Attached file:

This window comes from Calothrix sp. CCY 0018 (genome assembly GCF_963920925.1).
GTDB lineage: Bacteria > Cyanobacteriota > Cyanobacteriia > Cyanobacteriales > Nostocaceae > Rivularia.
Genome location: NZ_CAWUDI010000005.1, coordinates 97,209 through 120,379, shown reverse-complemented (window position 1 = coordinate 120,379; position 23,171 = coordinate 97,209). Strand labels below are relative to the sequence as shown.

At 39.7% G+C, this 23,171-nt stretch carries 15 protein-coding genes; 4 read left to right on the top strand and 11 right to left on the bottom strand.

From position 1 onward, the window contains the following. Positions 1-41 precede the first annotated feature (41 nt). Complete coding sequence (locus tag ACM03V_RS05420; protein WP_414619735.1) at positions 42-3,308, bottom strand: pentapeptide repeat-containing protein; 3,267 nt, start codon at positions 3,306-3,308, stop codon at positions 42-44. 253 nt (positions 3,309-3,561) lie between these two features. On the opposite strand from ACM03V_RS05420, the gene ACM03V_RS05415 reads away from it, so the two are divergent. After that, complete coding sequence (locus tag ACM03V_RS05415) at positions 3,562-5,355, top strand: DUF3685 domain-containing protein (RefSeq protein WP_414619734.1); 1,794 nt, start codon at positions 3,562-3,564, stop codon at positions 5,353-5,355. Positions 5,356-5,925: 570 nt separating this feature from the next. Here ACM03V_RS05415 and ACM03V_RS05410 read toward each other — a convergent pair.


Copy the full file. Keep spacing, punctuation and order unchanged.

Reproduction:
This window comes from Calothrix sp. CCY 0018 (genome assembly GCF_963920925.1).
GTDB lineage: Bacteria > Cyanobacteriota > Cyanobacteriia > Cyanobacteriales > Nostocaceae > Rivularia.
Genome location: NZ_CAWUDI010000005.1, coordinates 97,209 through 120,379, shown reverse-complemented (window position 1 = coordinate 120,379; position 23,171 = coordinate 97,209). Strand labels below are relative to the sequence as shown.

At 39.7% G+C, this 23,171-nt stretch carries 15 protein-coding genes; 4 read left to right on the top strand and 11 right to left on the bottom strand.

From position 1 onward, the window contains the following. Positions 1-41 precede the first annotated feature (41 nt). Complete coding sequence (locus tag ACM03V_RS05420; protein WP_414619735.1) at positions 42-3,308, bottom strand: pentapeptide repeat-containing protein; 3,267 nt, start codon at positions 3,306-3,308, stop codon at positions 42-44. 253 nt (positions 3,309-3,561) lie between these two features. On the opposite strand from ACM03V_RS05420, the gene ACM03V_RS05415 reads away from it, so the two are divergent. After that, complete coding sequence (locus tag ACM03V_RS05415) at positions 3,562-5,355, top strand: DUF3685 domain-containing protein (RefSeq protein WP_414619734.1); 1,794 nt, start codon at positions 3,562-3,564, stop codon at positions 5,353-5,355. Positions 5,356-5,925: 570 nt separating this feature from the next. Here ACM03V_RS05415 and ACM03V_RS05410 read toward each other — a convergent pair.